China is the world’s leader in wind power generation, with the largest installed capacity of any nation and continued rapid growth in new wind facilities. With its large landmass and long coastline, China has exceptional wind power resources: it is estimated China has about 2500GW of exploitable capacity on land and 200GW at sea. China is forecast to have 250GW of wind capacity by 2020 as part of the government’s pledge to produce 15 percent of all electricity from renewable resources by that year.  The Chinese government has set out a road map for wind power up to 2050. Wind power capacity goals are to reach 400GW by 2030 and 1,000GW by 2050, respectively.

According to Wood Mackenzie1, global wind power capacity additions are expected to maintain at 77GW annually from 2020-2029, representing 112% growth in global installed capacity over the next ten years. Although the coronavirus is expected to impact the capacity additions for 2020 and 2021, the need to comply with long-term energy and climate targets should result in makeup orders after the Covid-19 shock. The EU, Middle East, Africa, and Asia will continue to be key growth drivers, while the US remains uncertain, depending on political leadership.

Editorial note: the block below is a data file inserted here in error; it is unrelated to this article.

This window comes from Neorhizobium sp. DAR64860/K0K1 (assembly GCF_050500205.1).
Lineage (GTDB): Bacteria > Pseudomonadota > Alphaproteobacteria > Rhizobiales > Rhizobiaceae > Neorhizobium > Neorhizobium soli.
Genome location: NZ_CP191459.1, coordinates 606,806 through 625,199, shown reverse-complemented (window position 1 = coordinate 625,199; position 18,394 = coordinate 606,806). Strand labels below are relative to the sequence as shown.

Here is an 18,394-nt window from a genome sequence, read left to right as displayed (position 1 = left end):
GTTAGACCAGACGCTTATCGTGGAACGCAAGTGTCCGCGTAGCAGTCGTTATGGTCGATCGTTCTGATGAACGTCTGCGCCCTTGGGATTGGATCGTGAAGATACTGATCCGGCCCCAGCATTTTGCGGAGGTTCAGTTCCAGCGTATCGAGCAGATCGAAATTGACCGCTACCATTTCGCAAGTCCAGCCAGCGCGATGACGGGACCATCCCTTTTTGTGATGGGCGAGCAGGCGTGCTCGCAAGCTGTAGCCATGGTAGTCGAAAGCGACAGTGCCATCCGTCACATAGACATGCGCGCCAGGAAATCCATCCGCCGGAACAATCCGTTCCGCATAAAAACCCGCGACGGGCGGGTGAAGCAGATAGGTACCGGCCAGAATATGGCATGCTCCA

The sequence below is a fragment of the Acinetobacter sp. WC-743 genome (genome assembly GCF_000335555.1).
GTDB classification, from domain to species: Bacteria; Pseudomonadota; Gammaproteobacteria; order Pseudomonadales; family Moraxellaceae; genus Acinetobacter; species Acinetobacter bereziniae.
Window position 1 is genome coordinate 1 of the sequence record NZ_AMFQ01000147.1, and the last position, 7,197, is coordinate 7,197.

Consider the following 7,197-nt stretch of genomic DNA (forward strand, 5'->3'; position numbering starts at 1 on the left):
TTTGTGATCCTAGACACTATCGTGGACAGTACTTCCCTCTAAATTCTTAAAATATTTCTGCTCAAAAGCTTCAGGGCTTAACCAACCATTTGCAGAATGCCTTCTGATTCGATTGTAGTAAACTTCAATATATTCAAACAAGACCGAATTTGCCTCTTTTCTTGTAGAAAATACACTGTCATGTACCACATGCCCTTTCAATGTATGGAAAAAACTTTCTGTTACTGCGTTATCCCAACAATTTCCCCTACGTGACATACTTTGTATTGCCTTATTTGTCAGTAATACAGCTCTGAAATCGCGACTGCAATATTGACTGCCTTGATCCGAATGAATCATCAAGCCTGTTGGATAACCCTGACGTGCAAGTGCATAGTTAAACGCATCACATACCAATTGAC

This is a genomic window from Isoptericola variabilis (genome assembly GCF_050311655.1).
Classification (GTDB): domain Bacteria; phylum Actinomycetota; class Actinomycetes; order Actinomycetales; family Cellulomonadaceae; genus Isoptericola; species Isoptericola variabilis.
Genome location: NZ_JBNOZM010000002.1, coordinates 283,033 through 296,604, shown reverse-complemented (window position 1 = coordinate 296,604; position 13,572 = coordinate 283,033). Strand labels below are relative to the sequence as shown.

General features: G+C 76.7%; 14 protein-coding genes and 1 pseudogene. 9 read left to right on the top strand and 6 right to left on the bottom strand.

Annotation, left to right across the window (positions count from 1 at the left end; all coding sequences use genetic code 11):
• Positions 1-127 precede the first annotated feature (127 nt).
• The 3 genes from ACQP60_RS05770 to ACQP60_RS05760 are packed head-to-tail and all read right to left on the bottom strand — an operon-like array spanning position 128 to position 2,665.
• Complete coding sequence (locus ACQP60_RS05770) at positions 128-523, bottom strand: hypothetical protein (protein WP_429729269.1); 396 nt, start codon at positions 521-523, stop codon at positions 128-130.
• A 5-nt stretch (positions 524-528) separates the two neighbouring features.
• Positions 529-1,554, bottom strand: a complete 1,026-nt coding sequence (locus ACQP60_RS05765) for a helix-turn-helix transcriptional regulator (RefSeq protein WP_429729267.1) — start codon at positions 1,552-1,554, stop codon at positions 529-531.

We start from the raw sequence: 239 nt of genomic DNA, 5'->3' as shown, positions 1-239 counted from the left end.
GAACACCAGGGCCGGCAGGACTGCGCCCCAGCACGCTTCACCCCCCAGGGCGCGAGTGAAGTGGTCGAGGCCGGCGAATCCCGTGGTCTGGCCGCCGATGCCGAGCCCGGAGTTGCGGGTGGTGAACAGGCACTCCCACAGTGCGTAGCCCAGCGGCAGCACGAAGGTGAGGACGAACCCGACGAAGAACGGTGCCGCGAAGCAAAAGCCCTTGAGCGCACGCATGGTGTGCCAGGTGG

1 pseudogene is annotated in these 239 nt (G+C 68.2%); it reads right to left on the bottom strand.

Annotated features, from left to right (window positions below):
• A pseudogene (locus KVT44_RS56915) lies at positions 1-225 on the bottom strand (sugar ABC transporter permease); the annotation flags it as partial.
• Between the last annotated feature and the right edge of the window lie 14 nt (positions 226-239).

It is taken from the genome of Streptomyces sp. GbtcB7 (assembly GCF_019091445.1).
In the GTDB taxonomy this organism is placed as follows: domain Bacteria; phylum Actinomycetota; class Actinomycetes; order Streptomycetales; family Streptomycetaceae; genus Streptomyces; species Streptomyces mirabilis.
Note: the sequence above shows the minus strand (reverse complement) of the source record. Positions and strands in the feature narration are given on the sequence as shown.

The value chain of wind turbine original equipment manufacturer (OEM) consists of the wind turbine (nacelle, rotor, tower), cables (array and export cables), structural components such as tower foundations, and electrical components (onshore substation, batteries, offshore substation).

Wind turbines are mostly manufactured by global specialist capital goods companies. The top-three turbine manufacturers by installed capacity are Vestas, Goldwind, and GE. The market for turbine manufacturing is consolidated with the top three players, accounting for nearly 50% of global installed capacity. However, the rest of the market is highly fragmented, with several smaller players such as Siemens Gamesa, Envision, Enercon, Ming Yang, Nordexand other Chinese players competing for a piece of the pie.